TABLE__________________________________________________________________________                                   Contact Time     Estimated Gallons              Recovered Gallons    (Minutes) at     of Bituminous              of Bituminous                        Volume Percent (%)                                   Ambient Tem-Tar Sand Sample     Product Per Ton              Product Per Ton                        Bituminous Product                                   peratures andDeposit Identity     of Tar Sand              of Tar Sand                        Recovered  150 r.p.m.__________________________________________________________________________Vernal, Utah     17.0     14.8      87         60Sunnyside, Utah     17.5     15.6      89         60P.R. Springs, Utah     16.0     14.7      92         60Davis, Oklahoma     22.0     21.1      96         60Tar-Sand Triangle     17.5     15.9      91         60Asphalt Ridge     14.7     13.5      92         60__________________________________________________________________________

The granules of sand removed from the bottom of the vessel after completion of the experiments were whitish in color. This was an indication that a substantial amount of the bituminous products had been removed from the tar sands. Further, it is believed that by increasing the contact time between the tar sand and the acidic solvent composition the residual amounts of the bituminous materials present on the granules of sand could be effectively removed and recovered.

Example II clearly indicates the recovery of bituminous products from tar sand using the acidic solvent composition as prepared in Examples I.A. and I.B. Thus, it is clear that the present invention is well adapted to carry out the objects and attain the ends and advantages mentioned herein as well as those inherent in the invention. While presently preferred embodiments of the invention have been described for purposes of this disclosure, numerous changes may be made which will readily suggest themselves to those skilled in the art and which are accomplished within the spirit of the invention disclosed and as defined in the appended claims.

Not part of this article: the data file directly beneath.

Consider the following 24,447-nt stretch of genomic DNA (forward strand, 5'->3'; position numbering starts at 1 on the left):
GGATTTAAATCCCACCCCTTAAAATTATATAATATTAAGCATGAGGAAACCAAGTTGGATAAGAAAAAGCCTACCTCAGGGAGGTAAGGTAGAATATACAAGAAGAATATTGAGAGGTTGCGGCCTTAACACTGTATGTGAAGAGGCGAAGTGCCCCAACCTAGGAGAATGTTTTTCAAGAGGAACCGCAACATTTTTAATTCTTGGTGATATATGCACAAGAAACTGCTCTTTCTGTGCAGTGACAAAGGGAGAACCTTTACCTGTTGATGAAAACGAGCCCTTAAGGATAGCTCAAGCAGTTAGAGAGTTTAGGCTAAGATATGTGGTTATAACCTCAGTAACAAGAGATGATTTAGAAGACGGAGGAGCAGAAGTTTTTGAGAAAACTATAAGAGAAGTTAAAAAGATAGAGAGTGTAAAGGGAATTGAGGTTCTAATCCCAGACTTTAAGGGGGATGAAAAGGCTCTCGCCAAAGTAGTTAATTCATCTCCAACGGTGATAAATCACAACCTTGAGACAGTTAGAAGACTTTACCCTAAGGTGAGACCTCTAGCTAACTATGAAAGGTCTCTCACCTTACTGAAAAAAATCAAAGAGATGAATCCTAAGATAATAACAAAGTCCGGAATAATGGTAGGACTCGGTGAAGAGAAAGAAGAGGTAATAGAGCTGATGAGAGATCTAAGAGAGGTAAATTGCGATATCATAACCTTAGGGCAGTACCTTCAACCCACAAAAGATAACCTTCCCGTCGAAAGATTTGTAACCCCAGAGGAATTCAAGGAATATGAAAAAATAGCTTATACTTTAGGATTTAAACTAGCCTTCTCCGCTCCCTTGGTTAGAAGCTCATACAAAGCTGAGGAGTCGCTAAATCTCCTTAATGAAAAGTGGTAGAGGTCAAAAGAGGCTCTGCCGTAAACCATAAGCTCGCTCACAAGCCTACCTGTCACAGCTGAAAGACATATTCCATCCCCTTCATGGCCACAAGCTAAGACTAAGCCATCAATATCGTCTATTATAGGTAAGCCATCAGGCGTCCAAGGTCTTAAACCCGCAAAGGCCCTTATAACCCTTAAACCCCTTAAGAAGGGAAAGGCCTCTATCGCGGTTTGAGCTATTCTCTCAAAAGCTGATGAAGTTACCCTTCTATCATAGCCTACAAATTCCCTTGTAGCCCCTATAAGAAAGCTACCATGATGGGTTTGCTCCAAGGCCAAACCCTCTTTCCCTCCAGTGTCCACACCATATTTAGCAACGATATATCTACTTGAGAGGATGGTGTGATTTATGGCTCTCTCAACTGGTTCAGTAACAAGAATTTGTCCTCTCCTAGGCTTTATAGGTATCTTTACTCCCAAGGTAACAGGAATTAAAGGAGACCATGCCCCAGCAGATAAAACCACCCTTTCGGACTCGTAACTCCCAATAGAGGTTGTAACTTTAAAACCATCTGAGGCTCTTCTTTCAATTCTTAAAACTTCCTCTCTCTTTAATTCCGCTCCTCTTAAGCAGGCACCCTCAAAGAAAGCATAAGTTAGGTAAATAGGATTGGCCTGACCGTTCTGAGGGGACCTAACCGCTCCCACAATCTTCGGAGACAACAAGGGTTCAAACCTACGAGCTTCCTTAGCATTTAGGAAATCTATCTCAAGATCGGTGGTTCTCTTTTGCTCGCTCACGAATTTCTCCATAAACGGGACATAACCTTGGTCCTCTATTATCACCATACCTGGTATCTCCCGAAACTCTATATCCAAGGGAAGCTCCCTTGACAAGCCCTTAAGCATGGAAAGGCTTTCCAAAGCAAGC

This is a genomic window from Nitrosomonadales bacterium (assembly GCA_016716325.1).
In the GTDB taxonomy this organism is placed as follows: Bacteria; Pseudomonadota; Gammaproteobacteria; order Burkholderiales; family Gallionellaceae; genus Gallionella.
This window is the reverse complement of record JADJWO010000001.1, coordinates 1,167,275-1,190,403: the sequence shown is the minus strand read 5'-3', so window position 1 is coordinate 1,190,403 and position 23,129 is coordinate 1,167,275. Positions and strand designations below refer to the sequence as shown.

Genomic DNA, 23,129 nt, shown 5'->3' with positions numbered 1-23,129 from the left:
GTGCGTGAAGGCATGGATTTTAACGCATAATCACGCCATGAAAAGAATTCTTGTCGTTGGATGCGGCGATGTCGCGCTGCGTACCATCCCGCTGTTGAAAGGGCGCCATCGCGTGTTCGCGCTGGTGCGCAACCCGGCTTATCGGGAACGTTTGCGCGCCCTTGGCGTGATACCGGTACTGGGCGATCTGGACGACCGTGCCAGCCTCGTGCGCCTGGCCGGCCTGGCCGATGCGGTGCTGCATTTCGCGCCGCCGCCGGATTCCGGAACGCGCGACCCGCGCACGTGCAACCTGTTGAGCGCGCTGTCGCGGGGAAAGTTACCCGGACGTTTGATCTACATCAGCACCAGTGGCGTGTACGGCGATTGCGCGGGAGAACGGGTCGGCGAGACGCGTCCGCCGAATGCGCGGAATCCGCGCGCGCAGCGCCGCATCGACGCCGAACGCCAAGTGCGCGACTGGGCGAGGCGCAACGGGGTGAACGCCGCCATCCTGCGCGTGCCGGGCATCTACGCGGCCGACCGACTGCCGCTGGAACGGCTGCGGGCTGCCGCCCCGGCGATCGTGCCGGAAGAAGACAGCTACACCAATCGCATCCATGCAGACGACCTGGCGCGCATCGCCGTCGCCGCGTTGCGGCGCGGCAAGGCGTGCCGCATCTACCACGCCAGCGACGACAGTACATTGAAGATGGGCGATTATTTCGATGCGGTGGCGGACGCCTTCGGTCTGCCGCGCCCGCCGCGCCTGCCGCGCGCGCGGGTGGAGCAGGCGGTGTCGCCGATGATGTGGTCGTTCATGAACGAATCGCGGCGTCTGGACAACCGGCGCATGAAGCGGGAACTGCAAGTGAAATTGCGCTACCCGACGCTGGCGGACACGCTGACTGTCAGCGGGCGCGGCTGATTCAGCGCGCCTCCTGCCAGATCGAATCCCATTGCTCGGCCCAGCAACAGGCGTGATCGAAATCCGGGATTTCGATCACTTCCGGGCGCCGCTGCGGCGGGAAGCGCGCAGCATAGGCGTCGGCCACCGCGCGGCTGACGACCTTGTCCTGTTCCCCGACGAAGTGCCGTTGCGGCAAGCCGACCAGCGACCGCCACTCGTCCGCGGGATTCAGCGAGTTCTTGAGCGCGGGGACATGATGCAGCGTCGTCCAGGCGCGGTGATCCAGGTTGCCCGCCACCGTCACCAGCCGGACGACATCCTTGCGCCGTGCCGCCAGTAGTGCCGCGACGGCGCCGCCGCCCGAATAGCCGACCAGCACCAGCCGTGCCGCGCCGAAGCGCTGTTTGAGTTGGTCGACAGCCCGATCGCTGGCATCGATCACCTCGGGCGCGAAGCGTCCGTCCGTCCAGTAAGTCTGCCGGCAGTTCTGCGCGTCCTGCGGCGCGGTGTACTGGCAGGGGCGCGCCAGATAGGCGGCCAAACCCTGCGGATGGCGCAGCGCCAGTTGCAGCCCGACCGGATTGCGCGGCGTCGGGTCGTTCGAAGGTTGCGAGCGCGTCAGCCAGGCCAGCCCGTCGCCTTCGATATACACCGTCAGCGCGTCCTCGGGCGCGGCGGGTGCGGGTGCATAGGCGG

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Referenced by
Citing PatentFiling datePublication dateApplicantTitle
US4557820 *May 24, 1984Dec 10, 1985The Standard Oil CompanyConversion of high boiling organic materials to low boiling materials
US4559127 *May 24, 1984Dec 17, 1985The Standard Oil CompanyConversion of high boiling organic materials to low boiling materials
US5512200 *Apr 18, 1994Apr 30, 1996Thomas G. BongardLow pH Acidic Compositions
US6375976Jan 19, 2000Apr 23, 2002Sterifx, Inc.Multi-purpose acid compositions
US8656996Nov 1, 2011Feb 25, 2014Exxonmobil Upstream Research CompanySystems and methods for enhanced waterfloods
US8657000Nov 1, 2011Feb 25, 2014Exxonmobil Upstream Research CompanySystems and methods for enhanced waterfloods
US8739869Nov 1, 2011Jun 3, 2014Exxonmobil Upstream Research CompanySystems and methods for enhanced waterfloods
Classifications
U.S. Classification208/390, 252/364
International ClassificationC10G1/04
Cooperative ClassificationC10G1/04
European ClassificationC10G1/04